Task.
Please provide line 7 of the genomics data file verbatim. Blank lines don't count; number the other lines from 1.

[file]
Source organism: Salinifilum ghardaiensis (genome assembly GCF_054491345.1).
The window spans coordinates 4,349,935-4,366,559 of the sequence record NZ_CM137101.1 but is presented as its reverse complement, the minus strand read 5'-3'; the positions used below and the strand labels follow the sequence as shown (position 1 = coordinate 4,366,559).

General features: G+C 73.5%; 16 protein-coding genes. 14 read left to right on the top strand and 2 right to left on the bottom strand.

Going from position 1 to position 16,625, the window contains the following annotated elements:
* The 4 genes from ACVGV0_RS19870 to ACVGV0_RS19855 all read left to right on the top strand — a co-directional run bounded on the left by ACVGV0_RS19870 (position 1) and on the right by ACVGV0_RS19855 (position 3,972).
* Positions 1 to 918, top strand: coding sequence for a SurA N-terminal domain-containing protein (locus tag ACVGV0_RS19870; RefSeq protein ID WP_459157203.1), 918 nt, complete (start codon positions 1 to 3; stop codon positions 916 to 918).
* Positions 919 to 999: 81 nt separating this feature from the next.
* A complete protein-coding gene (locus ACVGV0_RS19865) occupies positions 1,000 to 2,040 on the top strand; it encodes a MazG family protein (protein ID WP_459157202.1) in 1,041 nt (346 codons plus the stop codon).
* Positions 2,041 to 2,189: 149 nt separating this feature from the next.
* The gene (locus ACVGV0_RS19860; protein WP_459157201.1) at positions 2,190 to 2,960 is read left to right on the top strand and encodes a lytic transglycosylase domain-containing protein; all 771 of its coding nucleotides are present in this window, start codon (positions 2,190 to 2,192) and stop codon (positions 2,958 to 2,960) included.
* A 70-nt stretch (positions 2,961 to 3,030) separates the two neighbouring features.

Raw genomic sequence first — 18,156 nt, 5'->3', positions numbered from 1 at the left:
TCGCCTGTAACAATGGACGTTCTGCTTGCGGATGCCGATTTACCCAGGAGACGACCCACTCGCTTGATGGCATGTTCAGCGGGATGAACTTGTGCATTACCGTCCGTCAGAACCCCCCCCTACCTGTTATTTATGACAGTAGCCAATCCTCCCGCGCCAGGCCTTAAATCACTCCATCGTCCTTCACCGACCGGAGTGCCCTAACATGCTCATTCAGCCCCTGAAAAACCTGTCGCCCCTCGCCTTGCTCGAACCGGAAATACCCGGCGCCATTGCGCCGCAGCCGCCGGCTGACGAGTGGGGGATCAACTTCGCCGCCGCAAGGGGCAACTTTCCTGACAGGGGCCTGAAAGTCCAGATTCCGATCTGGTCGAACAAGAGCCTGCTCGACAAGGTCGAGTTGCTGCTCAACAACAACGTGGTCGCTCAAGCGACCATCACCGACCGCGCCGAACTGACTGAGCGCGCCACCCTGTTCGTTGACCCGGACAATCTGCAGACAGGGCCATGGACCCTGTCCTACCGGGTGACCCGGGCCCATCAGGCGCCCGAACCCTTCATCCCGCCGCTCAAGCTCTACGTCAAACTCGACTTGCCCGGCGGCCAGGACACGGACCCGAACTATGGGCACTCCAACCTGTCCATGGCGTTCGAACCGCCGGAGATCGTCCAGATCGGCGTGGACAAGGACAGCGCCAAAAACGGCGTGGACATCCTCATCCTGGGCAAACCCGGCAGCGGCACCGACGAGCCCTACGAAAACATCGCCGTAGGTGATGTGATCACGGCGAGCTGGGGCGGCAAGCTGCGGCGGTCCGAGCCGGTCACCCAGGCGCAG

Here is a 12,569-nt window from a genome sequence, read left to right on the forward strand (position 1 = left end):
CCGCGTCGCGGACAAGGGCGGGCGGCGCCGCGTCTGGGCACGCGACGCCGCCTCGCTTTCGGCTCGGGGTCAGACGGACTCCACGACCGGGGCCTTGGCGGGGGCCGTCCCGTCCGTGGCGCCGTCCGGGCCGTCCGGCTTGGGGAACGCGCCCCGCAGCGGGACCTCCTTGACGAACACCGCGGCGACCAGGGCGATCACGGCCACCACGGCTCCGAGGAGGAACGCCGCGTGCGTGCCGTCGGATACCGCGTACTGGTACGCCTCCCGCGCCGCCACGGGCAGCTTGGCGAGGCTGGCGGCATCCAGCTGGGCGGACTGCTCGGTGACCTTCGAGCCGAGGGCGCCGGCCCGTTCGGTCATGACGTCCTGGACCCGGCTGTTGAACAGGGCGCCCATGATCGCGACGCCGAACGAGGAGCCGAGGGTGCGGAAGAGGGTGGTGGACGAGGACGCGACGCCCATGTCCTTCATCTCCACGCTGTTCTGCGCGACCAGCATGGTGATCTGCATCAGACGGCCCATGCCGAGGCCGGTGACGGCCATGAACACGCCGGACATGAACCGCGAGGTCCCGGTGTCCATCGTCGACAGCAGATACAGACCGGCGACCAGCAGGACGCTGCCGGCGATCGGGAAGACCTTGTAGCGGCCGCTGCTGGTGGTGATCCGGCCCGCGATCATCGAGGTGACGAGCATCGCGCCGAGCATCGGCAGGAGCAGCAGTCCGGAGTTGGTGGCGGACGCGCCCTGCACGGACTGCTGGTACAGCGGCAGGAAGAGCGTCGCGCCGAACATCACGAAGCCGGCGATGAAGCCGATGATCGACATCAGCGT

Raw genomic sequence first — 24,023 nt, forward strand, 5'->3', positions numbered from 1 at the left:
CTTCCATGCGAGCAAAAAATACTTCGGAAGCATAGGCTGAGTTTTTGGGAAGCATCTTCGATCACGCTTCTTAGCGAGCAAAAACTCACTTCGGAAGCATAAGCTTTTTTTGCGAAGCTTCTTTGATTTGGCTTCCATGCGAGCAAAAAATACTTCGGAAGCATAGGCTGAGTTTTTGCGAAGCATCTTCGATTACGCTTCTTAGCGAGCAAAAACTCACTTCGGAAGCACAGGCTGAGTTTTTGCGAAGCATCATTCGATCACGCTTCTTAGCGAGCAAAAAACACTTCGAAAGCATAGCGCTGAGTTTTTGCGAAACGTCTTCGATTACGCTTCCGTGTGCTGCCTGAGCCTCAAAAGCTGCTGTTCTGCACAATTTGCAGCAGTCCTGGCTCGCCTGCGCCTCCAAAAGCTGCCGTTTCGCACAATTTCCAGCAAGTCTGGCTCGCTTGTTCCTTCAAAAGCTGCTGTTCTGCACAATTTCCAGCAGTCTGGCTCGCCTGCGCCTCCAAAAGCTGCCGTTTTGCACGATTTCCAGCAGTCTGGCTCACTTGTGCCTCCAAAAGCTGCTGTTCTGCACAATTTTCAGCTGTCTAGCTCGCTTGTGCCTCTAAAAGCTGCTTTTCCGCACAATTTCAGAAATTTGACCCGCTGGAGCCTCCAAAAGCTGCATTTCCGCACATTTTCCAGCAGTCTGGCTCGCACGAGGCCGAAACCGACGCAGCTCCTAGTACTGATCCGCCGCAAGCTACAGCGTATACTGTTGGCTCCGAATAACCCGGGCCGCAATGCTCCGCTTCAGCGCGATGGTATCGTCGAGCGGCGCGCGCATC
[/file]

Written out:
* Positions 919 to 999: 81 nt separating this feature from the next.